If you are a tax professional that wants to advance your career, it can be difficult to choose from the alphabet soup of certifications available. Two popular choices are the CPA and EA, but which one is better?
Both are great accounting certifications that will help you get promoted, earn a higher salary, and guide your career in tax preparation, but which one should you get?
Let’s compare each one and see which is right for you!
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What is an Enrolled Agent (EA)?
An Enrolled agent is authorized by the U.S. Department of the Treasury to represent taxpayers before the IRS for audits, collections, and appeals, according to the National Association of Enrolled Agents (NAEA).
Enrolled agents advise, represent, and prepare tax returns for all sorts of individuals, partnerships, corporations, estates, trusts and pretty much any entity with tax-reporting requirements.
Enrolled agents also focus on preparing taxes and many specialize in tax resolution.
Enrolled agents are the only taxpayer representatives who receive their unlimited right to practice from the federal government (CPAs and attorneys are licensed by the states). This means if a company or an individual needs to file in more than one state and eventually needs representation before that state in an audit or resolution case, an EA can do both.
People who don’t have the resources to pursue a taxation attorney often hire EAs instead of civil resolution cases. Not only do EAs rates tend to be more affordable, but they can also offer their tax law expertise to clients in tax proceedings, audit hearings, and appeals. EAs help ensure clients are treated appropriately by the IRS, work out payment plans on the best possible terms, and ensure the IRS follows laws that protect taxpayers.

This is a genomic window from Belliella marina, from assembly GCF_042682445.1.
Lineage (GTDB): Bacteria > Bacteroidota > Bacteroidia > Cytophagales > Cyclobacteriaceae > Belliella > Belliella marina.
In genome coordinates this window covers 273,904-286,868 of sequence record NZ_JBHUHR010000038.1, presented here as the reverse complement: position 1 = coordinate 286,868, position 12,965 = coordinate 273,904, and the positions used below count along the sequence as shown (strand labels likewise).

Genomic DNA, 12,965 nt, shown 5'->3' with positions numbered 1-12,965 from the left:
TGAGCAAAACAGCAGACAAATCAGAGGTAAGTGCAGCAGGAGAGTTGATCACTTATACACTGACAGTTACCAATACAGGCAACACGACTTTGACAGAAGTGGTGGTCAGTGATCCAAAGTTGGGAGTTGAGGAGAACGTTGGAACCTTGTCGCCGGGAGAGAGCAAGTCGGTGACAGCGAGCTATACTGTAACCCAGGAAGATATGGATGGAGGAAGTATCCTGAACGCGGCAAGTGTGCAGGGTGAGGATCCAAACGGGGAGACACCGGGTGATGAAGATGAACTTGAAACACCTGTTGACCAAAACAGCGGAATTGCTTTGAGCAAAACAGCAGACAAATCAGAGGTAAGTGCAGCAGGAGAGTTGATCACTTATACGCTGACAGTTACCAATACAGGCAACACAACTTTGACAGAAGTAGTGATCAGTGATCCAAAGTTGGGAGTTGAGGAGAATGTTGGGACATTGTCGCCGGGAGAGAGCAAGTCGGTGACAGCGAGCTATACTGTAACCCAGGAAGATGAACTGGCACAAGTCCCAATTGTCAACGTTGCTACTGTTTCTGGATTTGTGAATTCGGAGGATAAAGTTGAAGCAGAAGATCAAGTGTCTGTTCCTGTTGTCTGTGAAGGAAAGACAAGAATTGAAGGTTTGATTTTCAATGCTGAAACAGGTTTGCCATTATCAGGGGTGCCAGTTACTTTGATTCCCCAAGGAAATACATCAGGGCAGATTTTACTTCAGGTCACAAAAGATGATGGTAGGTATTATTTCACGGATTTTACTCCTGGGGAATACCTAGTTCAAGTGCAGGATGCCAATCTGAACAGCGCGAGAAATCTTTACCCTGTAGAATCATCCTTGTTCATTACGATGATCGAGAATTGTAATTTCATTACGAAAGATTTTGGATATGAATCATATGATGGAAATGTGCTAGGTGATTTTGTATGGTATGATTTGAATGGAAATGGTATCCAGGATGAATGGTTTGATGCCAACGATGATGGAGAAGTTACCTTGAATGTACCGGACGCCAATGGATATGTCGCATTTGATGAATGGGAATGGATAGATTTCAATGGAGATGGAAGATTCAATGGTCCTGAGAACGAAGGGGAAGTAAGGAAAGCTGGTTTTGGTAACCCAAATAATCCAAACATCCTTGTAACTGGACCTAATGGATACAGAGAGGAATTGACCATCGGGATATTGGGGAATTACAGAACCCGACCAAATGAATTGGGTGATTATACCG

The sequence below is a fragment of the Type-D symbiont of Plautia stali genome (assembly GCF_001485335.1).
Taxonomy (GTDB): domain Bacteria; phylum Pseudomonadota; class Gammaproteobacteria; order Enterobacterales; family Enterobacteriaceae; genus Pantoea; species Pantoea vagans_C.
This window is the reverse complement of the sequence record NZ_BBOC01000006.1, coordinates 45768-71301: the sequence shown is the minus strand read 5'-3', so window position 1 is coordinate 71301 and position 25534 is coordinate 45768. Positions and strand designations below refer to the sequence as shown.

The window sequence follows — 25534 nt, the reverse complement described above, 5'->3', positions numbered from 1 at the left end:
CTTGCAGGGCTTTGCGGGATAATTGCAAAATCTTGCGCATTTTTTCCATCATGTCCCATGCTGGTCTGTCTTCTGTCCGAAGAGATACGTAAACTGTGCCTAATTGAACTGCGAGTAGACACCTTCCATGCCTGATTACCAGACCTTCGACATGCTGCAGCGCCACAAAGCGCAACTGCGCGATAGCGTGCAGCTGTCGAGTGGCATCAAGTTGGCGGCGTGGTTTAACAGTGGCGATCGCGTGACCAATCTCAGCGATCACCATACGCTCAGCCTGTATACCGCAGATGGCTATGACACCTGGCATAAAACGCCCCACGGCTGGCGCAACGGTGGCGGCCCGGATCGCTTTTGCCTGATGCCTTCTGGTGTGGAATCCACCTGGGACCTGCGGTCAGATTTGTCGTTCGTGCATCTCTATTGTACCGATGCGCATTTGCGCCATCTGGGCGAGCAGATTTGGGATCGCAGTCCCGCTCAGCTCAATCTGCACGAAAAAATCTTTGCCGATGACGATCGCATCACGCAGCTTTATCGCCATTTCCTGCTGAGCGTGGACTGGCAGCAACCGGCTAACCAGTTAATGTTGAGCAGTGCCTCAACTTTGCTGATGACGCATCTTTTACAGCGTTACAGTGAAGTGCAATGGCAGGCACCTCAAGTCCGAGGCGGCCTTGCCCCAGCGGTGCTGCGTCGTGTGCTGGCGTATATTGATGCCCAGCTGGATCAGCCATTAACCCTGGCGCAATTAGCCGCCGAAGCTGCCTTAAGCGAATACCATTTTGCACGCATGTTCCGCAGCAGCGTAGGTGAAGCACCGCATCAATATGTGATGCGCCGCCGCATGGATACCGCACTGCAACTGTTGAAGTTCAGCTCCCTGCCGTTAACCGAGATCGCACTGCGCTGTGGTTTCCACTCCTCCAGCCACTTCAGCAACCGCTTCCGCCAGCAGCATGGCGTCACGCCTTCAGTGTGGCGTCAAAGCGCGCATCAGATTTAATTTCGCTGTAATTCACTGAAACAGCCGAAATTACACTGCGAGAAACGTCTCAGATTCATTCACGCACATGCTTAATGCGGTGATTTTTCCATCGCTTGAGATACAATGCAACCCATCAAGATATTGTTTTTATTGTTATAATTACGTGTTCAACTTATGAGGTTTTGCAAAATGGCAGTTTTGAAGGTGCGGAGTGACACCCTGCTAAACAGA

In order to become an EA, you must pass an IRS-administered test commonly referred to as the EA exam. Additionally, you are required to complete at least 72 hours of continuing education every three years. An Enrolled Agent prep course is definitely recommended to study with as the exam contains way too much information to try and go it alone. Here is a helpful comparison chart of the best Enrolled Agent courses on the market.
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What is a Certified Public Accountant (CPA)?
A CPA’s bread and butter is performing tax, accounting, and financial services to businesses.
CPAs help individuals and companies with financial planning, investments, taxes, mergers and acquisitions, and much more. CPAs also perform audits as well as examine the annual reports of public companies.
A CPA’s main differentiator is the ability to attest an audit, which means it affirms to the IRS that financial statements are truthful. To do that, a CPA will request bank statements and other proof, which limits the possibility of error.
On the average, it takes around 8-9 years to become a CPA. You need to have 150 hours of college credit before you can sit for the CPA exam. Some states also require a certain number of hours worked under the direct supervision of a CPA before taking the exam. The CPA exam has an extremely competitive pass rate and only a 18 month time span to take it.